aweyoudaoicibaDictYouDict[awe 词源字典]
awe: [13] Old English had the word ege, meaning ‘awe’, but modern English awe is a Scandinavian borrowing; the related Old Norse agi steadily infiltrated the language from the northeast southwards during the Middle Ages. Agi came, like ege, from a hypothetical Germanic form *agon, which in turn goes back to an Indo-European base *agh- (whence also Greek ákhos ‘pain’). The guttural g sound of the 13th-century English word (technically a voiced velar spirant) was changed to w during the Middle English period. This was a general change, but it is not always reflected in spelling – as in owe and ought, for instance, which were originally the same word.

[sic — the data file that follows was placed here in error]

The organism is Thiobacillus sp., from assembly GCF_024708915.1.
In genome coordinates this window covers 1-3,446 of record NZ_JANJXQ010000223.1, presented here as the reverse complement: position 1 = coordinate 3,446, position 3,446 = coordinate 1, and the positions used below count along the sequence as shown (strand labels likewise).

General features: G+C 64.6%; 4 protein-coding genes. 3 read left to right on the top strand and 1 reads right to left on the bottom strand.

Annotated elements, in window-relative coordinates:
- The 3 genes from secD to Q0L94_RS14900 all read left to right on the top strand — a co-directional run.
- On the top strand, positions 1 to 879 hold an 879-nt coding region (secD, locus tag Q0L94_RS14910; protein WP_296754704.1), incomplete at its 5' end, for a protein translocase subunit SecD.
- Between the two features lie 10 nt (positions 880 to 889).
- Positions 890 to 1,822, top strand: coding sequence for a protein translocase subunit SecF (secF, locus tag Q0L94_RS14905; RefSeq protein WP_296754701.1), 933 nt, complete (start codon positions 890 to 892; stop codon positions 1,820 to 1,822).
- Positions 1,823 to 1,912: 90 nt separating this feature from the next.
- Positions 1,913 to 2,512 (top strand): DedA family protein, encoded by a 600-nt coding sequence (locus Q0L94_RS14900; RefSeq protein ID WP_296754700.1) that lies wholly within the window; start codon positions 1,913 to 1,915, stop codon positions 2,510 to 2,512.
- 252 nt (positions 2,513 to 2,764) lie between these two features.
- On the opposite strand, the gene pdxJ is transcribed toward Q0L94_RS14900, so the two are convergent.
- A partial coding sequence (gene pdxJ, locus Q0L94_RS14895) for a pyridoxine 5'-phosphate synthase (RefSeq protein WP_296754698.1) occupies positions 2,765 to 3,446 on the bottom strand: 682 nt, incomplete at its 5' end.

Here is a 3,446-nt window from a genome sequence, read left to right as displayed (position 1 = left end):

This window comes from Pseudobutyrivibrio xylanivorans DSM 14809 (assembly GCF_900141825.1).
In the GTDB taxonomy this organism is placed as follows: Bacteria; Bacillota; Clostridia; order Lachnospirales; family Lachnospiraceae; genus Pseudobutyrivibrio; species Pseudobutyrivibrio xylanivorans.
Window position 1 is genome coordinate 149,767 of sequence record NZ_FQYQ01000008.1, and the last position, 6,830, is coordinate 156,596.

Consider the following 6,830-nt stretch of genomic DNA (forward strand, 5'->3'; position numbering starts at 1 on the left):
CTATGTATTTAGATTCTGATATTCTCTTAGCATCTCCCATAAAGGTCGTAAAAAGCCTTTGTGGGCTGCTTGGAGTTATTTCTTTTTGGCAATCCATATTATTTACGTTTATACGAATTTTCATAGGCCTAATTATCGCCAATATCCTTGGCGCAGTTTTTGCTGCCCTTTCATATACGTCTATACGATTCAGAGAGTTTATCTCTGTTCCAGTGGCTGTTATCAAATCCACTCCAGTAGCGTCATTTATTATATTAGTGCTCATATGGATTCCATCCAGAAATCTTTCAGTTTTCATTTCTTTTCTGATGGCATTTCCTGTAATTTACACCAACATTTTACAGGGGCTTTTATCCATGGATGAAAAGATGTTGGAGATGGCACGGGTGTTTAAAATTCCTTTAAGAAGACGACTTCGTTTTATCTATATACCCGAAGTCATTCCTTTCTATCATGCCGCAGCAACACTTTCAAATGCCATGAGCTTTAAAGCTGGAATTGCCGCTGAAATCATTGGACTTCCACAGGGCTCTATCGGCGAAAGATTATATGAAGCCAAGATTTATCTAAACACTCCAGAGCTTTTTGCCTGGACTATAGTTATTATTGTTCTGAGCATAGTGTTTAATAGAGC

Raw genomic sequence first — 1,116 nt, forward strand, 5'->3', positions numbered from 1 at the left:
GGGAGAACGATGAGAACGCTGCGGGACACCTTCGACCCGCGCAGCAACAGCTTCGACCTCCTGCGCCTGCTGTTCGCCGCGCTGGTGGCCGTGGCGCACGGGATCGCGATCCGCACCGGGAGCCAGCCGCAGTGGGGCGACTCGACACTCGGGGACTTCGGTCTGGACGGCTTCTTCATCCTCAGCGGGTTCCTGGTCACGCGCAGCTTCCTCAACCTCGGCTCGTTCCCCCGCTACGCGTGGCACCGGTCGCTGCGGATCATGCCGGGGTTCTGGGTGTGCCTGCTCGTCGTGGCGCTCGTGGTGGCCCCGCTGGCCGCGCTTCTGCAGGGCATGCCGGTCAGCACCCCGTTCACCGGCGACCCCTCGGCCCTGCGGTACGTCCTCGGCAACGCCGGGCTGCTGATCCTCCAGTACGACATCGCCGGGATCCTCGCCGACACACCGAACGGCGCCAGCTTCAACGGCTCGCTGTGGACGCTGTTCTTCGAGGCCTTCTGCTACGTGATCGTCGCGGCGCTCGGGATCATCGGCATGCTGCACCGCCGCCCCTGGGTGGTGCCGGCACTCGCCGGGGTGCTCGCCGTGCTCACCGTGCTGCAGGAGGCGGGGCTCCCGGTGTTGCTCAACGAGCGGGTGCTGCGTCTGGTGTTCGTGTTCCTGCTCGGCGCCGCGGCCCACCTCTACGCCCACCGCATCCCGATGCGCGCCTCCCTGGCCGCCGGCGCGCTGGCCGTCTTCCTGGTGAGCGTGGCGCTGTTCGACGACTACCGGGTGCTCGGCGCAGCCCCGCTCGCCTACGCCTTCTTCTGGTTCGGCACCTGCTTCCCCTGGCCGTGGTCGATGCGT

[awe etymology, awe origin, 英语词源]
awe (n.)youdaoicibaDictYouDict
c. 1300, aue, "fear, terror, great reverence," earlier aghe, c. 1200, from a Scandinavian source, such as Old Norse agi "fright;" from Proto-Germanic *agiz- (cognates: Old English ege "fear," Old High German agiso "fright, terror," Gothic agis "fear, anguish"), from PIE *agh-es- (cognates: Greek akhos "pain, grief"), from root *agh- "to be depressed, be afraid" (see ail). Current sense of "dread mixed with admiration or veneration" is due to biblical use with reference to the Supreme Being. To stand in awe (early 15c.) originally was simply to stand awe. Awe-inspiring is recorded from 1814.
Al engelond of him stod awe.
["The Lay of Havelok the Dane," c. 1300]
awe (v.)youdaoicibaDictYouDict
c. 1300, from awe (n.); Old English had egan (v.). Related: Awed; awing.